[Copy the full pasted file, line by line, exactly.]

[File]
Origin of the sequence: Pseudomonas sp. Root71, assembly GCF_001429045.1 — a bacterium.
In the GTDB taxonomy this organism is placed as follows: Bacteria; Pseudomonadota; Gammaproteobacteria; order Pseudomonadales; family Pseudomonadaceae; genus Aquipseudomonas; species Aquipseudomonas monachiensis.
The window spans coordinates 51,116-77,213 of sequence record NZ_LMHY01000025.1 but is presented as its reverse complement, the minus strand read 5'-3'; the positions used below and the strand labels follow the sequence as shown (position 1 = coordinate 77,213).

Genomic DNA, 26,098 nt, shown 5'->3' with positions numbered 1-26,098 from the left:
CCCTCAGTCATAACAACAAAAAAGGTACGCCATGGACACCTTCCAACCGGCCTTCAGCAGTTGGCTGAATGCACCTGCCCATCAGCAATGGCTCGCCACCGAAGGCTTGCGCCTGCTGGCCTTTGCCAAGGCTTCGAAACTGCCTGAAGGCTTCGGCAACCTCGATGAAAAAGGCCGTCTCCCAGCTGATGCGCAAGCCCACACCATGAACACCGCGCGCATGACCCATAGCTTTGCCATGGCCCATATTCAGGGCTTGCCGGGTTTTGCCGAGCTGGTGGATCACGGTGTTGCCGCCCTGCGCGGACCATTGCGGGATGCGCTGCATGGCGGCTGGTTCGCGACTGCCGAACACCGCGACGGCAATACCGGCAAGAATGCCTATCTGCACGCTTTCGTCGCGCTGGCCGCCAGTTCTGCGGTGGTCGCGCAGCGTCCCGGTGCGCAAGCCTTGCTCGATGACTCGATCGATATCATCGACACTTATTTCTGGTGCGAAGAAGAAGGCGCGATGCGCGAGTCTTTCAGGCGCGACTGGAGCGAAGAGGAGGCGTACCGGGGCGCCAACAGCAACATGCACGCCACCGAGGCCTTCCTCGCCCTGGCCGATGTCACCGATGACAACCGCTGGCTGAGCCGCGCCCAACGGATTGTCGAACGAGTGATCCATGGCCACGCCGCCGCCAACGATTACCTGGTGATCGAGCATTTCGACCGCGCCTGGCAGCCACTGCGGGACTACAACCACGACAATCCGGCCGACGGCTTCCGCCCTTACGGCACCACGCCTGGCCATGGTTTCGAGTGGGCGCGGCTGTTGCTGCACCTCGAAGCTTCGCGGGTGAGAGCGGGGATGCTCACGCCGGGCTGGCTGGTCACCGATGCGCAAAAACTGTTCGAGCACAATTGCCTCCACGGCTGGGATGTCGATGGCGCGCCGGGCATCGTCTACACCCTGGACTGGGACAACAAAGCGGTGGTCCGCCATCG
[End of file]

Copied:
Origin of the sequence: Pseudomonas sp. Root71, assembly GCF_001429045.1 — a bacterium.
In the GTDB taxonomy this organism is placed as follows: Bacteria; Pseudomonadota; Gammaproteobacteria; order Pseudomonadales; family Pseudomonadaceae; genus Aquipseudomonas; species Aquipseudomonas monachiensis.
The window spans coordinates 51,116-77,213 of sequence record NZ_LMHY01000025.1 but is presented as its reverse complement, the minus strand read 5'-3'; the positions used below and the strand labels follow the sequence as shown (position 1 = coordinate 77,213).

Genomic DNA, 26,098 nt, shown 5'->3' with positions numbered 1-26,098 from the left:
CCCTCAGTCATAACAACAAAAAAGGTACGCCATGGACACCTTCCAACCGGCCTTCAGCAGTTGGCTGAATGCACCTGCCCATCAGCAATGGCTCGCCACCGAAGGCTTGCGCCTGCTGGCCTTTGCCAAGGCTTCGAAACTGCCTGAAGGCTTCGGCAACCTCGATGAAAAAGGCCGTCTCCCAGCTGATGCGCAAGCCCACACCATGAACACCGCGCGCATGACCCATAGCTTTGCCATGGCCCATATTCAGGGCTTGCCGGGTTTTGCCGAGCTGGTGGATCACGGTGTTGCCGCCCTGCGCGGACCATTGCGGGATGCGCTGCATGGCGGCTGGTTCGCGACTGCCGAACACCGCGACGGCAATACCGGCAAGAATGCCTATCTGCACGCTTTCGTCGCGCTGGCCGCCAGTTCTGCGGTGGTCGCGCAGCGTCCCGGTGCGCAAGCCTTGCTCGATGACTCGATCGATATCATCGACACTTATTTCTGGTGCGAAGAAGAAGGCGCGATGCGCGAGTCTTTCAGGCGCGACTGGAGCGAAGAGGAGGCGTACCGGGGCGCCAACAGCAACATGCACGCCACCGAGGCCTTCCTCGCCCTGGCCGATGTCACCGATGACAACCGCTGGCTGAGCCGCGCCCAACGGATTGTCGAACGAGTGATCCATGGCCACGCCGCCGCCAACGATTACCTGGTGATCGAGCATTTCGACCGCGCCTGGCAGCCACTGCGGGACTACAACCACGACAATCCGGCCGACGGCTTCCGCCCTTACGGCACCACGCCTGGCCATGGTTTCGAGTGGGCGCGGCTGTTGCTGCACCTCGAAGCTTCGCGGGTGAGAGCGGGGATGCTCACGCCGGGCTGGCTGGTCACCGATGCGCAAAAACTGTTCGAGCACAATTGCCTCCACGGCTGGGATGTCGATGGCGCGCCGGGCATCGTCTACACCCTGGACTGGGACAACAAAGCGGTGGTCCGCCATCG